CONSULTATION with landowners will be central in the development of the West Clare Greenway, a senior council official had pledged. Leonard Cleary made his remarks in response to a request from Councillor Susan Crawford for an update on the long-awaited trail which will run through Ennis, Corofin, Ennistymon, Lahinch, Miltown Malbay, Quilty, Doonbeg, Moyasta, Kilrush and Kilkee. At the January meeting of the municipal district, Mr Cleary said that landowners and the farming community would be consulted at every stage.
In response to the motion from Councillor Crawford, Seán Lenihan, Senior Engineer with the council’s Project Management Office (PMO) said that technical advisors for the Planning and Consent Phase and Detailed Design Phase for a 20km section between Kilrush and Kilkee will be appointed by March.
“Following the council’s commissioning of a positive Feasibility Study, we were fortunate to secure €255,000 from the Department of Transport’s Carbon Tax Fund to progress the proposal through the various stages required,” Mr Lenihan’s reponse said. “Once the technical advisors are appointed, we will begin work on the Planning and Consent phase of development namely Route Selection, Appropriate Assessment and Environmental Impact Assessment. Consultation with affected landowners and community groups will take place throughout the process.”
Welcoming the update, Councillor Crawford said: “This West Clare Greenway is so integral to what all of us believe will make a difference to West and North Clare and it’s important that we really are up to speed with what’s happening.”
Councillor Ian Lynch seconded the motion saying, “This project has been very sensitive from the start, as regards access rights of way and that sort of stuff, so it’s important that we all move forward with the same message.”
Councillor Shane Talty said his only concern was that the PMO had enough resources for all of the work it does. “The PMO is probably one of the key functions within this local authority, now delivering strategic infrastructure in all sides of the county and I just hope that there is enough resources in that unit to give this the attention and the work that it needs.,” he said. “It’s a sensitive landscape. There’s sensitivity around land ownership and we see all of the different reports that are needed at every step of the way.”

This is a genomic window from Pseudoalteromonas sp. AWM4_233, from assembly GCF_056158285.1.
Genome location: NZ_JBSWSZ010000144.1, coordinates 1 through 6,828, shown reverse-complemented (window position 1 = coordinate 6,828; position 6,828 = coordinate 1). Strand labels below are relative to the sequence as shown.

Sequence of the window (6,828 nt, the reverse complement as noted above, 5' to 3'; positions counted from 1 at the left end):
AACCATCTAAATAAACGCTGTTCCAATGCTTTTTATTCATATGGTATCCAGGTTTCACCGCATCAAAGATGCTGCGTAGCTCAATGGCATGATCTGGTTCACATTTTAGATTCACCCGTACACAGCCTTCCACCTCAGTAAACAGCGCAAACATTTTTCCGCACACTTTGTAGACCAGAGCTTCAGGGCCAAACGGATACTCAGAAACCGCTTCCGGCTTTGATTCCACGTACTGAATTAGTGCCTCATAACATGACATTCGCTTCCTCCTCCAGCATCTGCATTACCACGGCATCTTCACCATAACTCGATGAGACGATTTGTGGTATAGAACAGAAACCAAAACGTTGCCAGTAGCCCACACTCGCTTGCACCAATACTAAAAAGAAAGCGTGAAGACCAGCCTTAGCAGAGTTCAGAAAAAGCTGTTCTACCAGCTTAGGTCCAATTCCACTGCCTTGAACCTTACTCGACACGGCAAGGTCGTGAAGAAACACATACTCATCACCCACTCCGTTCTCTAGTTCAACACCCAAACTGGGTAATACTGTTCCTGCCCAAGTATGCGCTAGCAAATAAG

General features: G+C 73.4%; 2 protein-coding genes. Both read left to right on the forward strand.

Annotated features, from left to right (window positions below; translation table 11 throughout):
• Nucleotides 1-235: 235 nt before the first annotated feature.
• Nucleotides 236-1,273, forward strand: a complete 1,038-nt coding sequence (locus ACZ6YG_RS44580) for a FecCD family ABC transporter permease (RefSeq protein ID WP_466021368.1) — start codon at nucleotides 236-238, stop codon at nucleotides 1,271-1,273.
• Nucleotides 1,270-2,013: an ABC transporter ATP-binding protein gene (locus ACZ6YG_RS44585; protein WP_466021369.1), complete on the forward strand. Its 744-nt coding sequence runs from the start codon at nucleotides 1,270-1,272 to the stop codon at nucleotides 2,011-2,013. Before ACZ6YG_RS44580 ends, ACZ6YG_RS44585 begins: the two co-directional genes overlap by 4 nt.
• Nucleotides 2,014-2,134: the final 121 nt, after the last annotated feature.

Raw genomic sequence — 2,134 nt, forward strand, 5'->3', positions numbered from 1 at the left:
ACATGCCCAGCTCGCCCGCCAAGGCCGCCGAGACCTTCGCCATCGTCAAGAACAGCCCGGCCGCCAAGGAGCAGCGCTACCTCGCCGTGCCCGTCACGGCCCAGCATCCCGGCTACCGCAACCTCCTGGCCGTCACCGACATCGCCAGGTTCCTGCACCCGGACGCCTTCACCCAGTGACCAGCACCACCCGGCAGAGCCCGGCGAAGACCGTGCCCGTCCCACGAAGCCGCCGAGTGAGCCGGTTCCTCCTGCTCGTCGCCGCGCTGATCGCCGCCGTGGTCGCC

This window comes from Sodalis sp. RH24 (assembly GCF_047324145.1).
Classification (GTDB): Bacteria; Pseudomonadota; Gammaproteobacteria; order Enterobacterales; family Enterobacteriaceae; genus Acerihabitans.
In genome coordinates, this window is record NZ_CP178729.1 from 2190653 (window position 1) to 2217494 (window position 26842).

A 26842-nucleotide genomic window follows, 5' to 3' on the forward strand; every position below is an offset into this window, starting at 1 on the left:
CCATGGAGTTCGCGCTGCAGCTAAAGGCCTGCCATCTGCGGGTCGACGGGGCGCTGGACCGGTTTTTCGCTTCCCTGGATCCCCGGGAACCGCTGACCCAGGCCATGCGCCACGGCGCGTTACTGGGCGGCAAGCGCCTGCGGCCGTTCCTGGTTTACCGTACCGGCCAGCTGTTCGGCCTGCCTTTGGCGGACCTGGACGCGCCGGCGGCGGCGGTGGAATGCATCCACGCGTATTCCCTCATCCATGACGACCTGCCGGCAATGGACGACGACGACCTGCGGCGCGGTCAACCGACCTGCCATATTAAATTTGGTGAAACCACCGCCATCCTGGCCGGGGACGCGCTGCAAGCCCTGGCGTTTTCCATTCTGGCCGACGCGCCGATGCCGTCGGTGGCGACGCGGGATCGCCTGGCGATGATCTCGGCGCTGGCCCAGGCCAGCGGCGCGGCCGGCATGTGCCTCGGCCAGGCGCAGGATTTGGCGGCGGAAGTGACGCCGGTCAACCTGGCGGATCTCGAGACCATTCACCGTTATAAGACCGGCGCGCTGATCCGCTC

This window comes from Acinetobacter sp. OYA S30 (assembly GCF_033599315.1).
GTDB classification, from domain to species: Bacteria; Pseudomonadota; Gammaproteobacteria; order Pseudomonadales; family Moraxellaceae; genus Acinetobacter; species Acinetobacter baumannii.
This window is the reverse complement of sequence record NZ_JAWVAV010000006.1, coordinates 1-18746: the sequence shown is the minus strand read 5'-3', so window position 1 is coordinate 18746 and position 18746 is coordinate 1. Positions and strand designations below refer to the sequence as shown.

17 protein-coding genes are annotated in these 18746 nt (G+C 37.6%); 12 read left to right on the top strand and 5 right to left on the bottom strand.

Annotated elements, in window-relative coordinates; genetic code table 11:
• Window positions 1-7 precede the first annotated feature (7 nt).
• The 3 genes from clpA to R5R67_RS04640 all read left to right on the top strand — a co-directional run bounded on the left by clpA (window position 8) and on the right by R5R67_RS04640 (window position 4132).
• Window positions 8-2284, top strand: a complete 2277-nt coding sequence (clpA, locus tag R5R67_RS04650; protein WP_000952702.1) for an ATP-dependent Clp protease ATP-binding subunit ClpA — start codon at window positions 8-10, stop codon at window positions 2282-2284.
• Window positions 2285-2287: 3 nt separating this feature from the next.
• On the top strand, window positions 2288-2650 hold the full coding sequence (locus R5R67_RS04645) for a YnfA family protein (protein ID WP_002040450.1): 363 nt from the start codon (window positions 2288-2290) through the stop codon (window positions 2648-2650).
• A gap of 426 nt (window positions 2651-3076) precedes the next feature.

Director of Services for the West Clare Municipal District Leonard Cleary said he had had a discussion with Mr Lenihan about the project and that there was a will to progress it as soon as possible. “By the next municipal district meeting, Seán will have appointed the consultants and it might be appropriate to invite him to come to the meeting for a short presentation as well as an update and on the Blake’s Corner project,” Mr Cleary said. “He has put huge energy into the greenway project and we’re at a sensitive stage now in terms of consulting with landowners. The council is committed to consulting with landowners and the IFA to make sure we work with the farming community as custodians of the land. Stakeholders will be centre-stage, as will the local community. This is a very important strategic project.”
Councillor Cillian Murphy said that if you went to Westport there were many lessons Clare County Council could learn from the Great Western Greenway. “One of the things they said they would do differently was to connect to the centre of Westport town,” he said. “We need to make sure the greenway doesn’t just connect from A to B, but from the centre of A to the centre of B, as well as connecting to a wider set of trails and pathways. In Mayo, the greenway goes right through the centre of Mulranny, that’s why it’s working for them.
The West Clare greenway, which will run to between 85km and 110km, will follow the route of the West Clare Railway and is an objective of the current County Development Plan.